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Journeying on the Raft of Life


Mala Pandurang

LIKE THE FLOWING RIVER: THOUGHTS AND REFLECTIONS
By Paul Coelho
HarperCollins Publishers, India, 2006, pp. 232, Rs. 295.00

VOLUME XXXI NUMBER 7 July 2007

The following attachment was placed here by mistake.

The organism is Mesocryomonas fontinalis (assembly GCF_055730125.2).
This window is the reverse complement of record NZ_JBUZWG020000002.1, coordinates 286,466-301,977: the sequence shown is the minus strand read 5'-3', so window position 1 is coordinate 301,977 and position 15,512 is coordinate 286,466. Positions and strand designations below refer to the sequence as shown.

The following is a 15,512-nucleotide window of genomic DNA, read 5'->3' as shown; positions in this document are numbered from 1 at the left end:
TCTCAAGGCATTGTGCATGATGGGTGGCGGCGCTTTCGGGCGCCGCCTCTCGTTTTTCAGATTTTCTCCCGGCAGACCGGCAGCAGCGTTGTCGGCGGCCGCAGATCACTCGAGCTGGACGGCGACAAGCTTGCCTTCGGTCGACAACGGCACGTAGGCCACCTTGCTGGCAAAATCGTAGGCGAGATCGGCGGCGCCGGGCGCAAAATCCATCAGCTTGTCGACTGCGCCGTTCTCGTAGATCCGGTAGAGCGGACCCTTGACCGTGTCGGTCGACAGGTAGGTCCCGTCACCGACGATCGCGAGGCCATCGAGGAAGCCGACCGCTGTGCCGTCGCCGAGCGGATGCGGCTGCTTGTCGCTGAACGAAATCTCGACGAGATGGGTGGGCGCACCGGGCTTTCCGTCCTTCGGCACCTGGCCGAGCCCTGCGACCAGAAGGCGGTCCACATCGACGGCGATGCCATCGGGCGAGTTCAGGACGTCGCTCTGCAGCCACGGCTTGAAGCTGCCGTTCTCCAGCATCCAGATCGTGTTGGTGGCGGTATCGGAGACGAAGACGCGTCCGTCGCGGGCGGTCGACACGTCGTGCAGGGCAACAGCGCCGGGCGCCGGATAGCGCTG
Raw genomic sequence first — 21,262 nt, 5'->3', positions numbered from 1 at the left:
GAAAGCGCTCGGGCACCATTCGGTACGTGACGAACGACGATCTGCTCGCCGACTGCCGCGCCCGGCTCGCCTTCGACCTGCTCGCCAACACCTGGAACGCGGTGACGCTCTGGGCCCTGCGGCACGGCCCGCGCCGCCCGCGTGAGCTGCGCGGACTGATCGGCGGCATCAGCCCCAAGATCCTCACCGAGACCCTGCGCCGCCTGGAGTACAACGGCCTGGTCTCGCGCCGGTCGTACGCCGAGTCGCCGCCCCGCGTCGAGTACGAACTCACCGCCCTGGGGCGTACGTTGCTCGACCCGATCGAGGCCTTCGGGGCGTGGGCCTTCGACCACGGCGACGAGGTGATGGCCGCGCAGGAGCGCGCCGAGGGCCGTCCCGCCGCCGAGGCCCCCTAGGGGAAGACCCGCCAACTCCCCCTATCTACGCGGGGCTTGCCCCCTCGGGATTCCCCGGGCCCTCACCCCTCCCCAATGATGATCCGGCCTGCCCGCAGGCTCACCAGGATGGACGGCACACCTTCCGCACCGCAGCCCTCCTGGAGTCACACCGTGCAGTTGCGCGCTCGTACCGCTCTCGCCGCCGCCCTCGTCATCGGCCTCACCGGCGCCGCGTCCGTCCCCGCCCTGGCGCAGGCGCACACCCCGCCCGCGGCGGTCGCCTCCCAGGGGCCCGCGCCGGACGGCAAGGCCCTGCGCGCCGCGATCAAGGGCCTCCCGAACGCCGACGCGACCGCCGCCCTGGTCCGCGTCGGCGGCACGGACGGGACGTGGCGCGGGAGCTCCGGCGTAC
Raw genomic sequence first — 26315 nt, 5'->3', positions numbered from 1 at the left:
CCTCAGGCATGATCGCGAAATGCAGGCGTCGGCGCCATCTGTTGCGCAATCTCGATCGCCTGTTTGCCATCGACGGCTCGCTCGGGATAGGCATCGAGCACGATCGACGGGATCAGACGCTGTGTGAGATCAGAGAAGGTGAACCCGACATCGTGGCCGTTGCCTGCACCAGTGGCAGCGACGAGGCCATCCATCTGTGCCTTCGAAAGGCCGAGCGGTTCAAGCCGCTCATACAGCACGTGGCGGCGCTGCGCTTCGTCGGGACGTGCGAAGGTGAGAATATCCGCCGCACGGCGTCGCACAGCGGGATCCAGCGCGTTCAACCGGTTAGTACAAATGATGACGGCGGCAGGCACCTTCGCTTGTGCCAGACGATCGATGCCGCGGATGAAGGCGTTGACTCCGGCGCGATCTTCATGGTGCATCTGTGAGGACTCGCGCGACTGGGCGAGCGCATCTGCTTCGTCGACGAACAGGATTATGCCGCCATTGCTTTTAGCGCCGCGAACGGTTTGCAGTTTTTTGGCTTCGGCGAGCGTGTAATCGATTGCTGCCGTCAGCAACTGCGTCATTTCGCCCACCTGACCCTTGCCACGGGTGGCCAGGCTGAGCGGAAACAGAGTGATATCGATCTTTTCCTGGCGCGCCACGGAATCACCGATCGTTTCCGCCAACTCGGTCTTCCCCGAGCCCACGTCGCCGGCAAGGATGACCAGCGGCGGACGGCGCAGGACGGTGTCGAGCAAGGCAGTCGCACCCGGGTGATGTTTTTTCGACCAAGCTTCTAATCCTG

I would recommend Paul Coelho’s Like a Flowing River: Thoughts and Reflections if you are looking for (a) a book to carry on a journey, (b) a gift for a student achiever or (c) a mood-elevator.   This is a compilation of 102 stories and articles published in newspapers around the world by one of the most widely read authors of recent times. Unlike some of Coelho’s earlier works (Veronika Decides to Die and Eleven Minutes, for example), Like a Flowing River can be read in spurts, without having to worry about losing the thread of Coelho’s philosophy on life.   Coelho introduces his intention to ‘set himself on the same path as ordinary people’ in his preface. There is however nothing ordi-nary about Coelho’s inimitable knack of story-telling, which is simple yet simultaneously profound. He in fact uses the preface to make a tongue-in-cheek comment on the kind of writer he would rather not be. He is particularly not fond of the literary academy that celebrates density of style as a laudable quality:   Given his vast culture, a writer can always get work as a literary critic. In that role, he can show his generosity by writing about his friends’ books. Half of any such reviews are made up of quotations from foreign authors and the other half of the analyses of sentences, always using expressions such as ‘the epistemological cut’, or ‘an integrated bi-dimensional vision of life’. Anyone reading the review will say: ‘What a cultivated person’, but he won’t buy the book because he’ll be afraid he might not know how to continue reading when the epistemological cut appears (p. xiii).   The length of Coelho’s articles vary from a paragraph to four pages at the most, and his narrative style ranges from personal anecdotes to fables with didactic intent; and ‘do-good-feel-good’ inspirational stories to profound philoso-poetic reflections on birth, joyousness, forgiveness and death.   In keeping with Coelho’s fondness of the journey motif (The Pilgrimage/The Alchemist), a great many of the accounts are based on either his personal experiences or on stories other people have told him ‘while travelling down particular stretches of the river of (his) life’ (p. xiv). Another recurrent theme is that of the optimist belief in the role of God in our everyday lives (‘The Music Coming from the Chapel’/ ‘The Solitary Piece of Goal’ etc). Coelho’s ...


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